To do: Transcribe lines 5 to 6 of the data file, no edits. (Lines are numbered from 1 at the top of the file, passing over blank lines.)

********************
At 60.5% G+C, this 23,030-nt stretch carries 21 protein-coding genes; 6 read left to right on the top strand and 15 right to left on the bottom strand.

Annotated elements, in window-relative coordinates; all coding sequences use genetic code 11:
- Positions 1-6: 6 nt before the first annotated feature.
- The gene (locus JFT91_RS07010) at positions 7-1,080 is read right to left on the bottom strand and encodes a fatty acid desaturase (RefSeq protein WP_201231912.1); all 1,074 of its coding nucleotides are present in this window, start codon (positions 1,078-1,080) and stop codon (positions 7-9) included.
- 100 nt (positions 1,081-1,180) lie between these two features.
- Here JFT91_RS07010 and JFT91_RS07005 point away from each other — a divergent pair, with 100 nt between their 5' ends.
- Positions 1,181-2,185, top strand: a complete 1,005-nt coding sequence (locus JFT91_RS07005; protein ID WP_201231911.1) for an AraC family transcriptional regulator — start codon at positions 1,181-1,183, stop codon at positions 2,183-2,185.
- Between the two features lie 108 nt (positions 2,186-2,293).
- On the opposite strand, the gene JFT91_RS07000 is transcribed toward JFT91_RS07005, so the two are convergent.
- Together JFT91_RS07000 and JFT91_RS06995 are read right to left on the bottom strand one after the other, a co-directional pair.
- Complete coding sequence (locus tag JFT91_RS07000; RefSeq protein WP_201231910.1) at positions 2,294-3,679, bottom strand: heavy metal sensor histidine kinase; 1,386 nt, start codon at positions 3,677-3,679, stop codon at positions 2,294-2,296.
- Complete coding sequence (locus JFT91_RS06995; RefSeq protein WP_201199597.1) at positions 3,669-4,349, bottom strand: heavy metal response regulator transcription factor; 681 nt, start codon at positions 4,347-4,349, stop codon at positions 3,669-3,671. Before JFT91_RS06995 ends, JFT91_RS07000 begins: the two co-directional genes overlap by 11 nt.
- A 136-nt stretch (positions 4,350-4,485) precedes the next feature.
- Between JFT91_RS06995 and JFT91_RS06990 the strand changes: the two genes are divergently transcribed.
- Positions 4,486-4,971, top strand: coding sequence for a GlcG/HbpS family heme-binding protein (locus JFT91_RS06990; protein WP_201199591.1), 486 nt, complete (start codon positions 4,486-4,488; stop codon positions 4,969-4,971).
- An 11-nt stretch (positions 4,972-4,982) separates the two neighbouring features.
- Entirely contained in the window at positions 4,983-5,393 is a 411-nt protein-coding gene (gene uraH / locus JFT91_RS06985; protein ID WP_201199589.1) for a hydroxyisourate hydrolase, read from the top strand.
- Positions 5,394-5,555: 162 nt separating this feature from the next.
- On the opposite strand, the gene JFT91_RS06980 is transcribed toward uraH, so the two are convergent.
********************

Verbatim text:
- 100 nt (positions 1,081-1,180) lie between these two features.
- Here JFT91_RS07010 and JFT91_RS07005 point away from each other — a divergent pair, with 100 nt between their 5' ends.